WASHINGTON (Reuters) - U.S. economic growth this quarter is likely to be less robust than forecast last month given the erosion of confidence in the wake of the nasty fight over fiscal policy, a Reuters survey showed on Thursday.
The fourth quarter had been expected to mark the transition to a stronger pace of expansion. But economists have grown less optimistic after the budget tussle that shut down parts of the government and left the nation flirting with a historic debt default.
“The insanity in Washington is affecting consumer and business confidence. That’s the huge restraint to growth,” said Joel Naroff, chief economist at Naroff Economic Advisors in Holland, Pennsylvania.
The survey of over 70 economists taken from October 11 right up until Wednesday, when a last-minute deal ended the budget standoff, forecast GDP growth at a 2.3 percent annualized rate in the October-December quarter.
While that was only marginally lower than the 2.5 percent economists had estimated in September, the risk is high that growth could come in even lower since the shutdown of the federal government lasted longer than the one week that many economists had expected.
The shutdown, which started on October 1, was estimated to chip away around 0.3 percentage point from annualized fourth-quarter gross domestic product.
The government is expected to reopen soon, after the U.S. Congress approved an 11th-hour deal to temporarily fund the government and raise the country’s borrowing authority until February 7.
Growth for the first quarter of 2014 is seen at a 2.6 percent pace, unchanged from last month’s survey. Some economists, however, say this forecast is optimistic given that the fiscal policy tension in Washington remains unresolved.
“The damage has been done, political wrangling will continue, and the Fed is likely to delay its tapering plans,” said Jan von Gerich, strategist at Nordea.
Concerns about the economy’s near-term outlook suggest the Federal Reserve will not be in a hurry to start scaling back its massive monetary stimulus.
The U.S. central bank surprised markets last month by saying it would continue its monthly $85 billion bond purchases, and the consensus was then for a move in December.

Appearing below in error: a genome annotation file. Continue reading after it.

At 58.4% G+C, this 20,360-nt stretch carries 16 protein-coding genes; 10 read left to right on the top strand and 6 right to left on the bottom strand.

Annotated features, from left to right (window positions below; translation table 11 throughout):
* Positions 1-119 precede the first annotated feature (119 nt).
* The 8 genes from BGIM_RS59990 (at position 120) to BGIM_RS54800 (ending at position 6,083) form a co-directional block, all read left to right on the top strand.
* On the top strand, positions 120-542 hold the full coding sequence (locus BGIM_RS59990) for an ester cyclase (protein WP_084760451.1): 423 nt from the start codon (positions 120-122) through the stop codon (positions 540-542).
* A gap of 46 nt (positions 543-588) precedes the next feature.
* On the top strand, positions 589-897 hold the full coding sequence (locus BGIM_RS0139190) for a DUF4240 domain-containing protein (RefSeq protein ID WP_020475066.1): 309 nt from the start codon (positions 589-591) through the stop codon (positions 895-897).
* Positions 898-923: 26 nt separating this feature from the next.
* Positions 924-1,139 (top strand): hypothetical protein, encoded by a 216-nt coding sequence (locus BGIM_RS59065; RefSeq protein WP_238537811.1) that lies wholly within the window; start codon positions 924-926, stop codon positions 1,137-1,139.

Now, 45 of 72 economists said the Fed would only scale back its stimulus in the first quarter of next year, with another three saying they will wait until the second quarter. Twenty-four still expect the Fed to taper by the end of this year.
“It takes tapering off the table this year,” said Ryan Sweet, senior economist at Moody’s Analytics in West Chester, Pennsylvania. “They will not have to revisit (the debt ceiling) until February. That delays the tapering until March. The Fed is not going to take any chances.”
The economy will take a direct hit this quarter from the shutdown through the loss of output from the federal government, which makes up 7.5 percent of GDP.
It has been a drag on growth since the fourth quarter of 2010, with the exception of only two quarters.
Yet despite its small size in the economy, a sharp drop in government spending resulted in growth stalling in the last three months of 2012.
The closure of the government will also have an impact on consumer spending. Hundreds of thousands of federal workers were furloughed during the closure.
While these workers will have their salaries paid retroactively, their counterparts in the private sector will not. That will hurt already weak income growth and put a damper on what has so far been sluggish consumer spending.
And the shutdown has already dented confidence. The Thomson Reuters/University of Michigan index of consumer sentiment hit a nine month low in early October, a worrying sign ahead of what is shaping out to be lackluster holiday shopping season.
A survey by the National Retail Federation this week showed Americans, concerned but the economy and the uncertainty over the government budget, were taking a conservative approach to holiday shopping. Spending on gifts and holiday decor this year was expected to be two percent less than in 2012.
Separately, the New York Federal Reserve’s general business conditions index, which gauges factory activity in New York state, touched a five month trough in October.
“The recovery is on hold for another four months,” said Gennadiy Goldberg, an economist at TD Securities in New York, citing the unresolved differences in Washington over the government budget.
“Hiring and investment decisions that have been plagued by political uncertainty will persist, and the hoped-for shift higher in economic momentum will be delayed.”
The median forecast for non-farm payroll growth is to average 151,000 a month in the third quarter, followed by 175,000 in the current quarter. Those mark the lowest expectations for these periods in a year.
Additional reporting by Swati Chaturvedi in Bangalore; Analysis and polling by Sarbani Haldar and Rahul Karunakar; Editing by Ross Finley and Hugh Lawson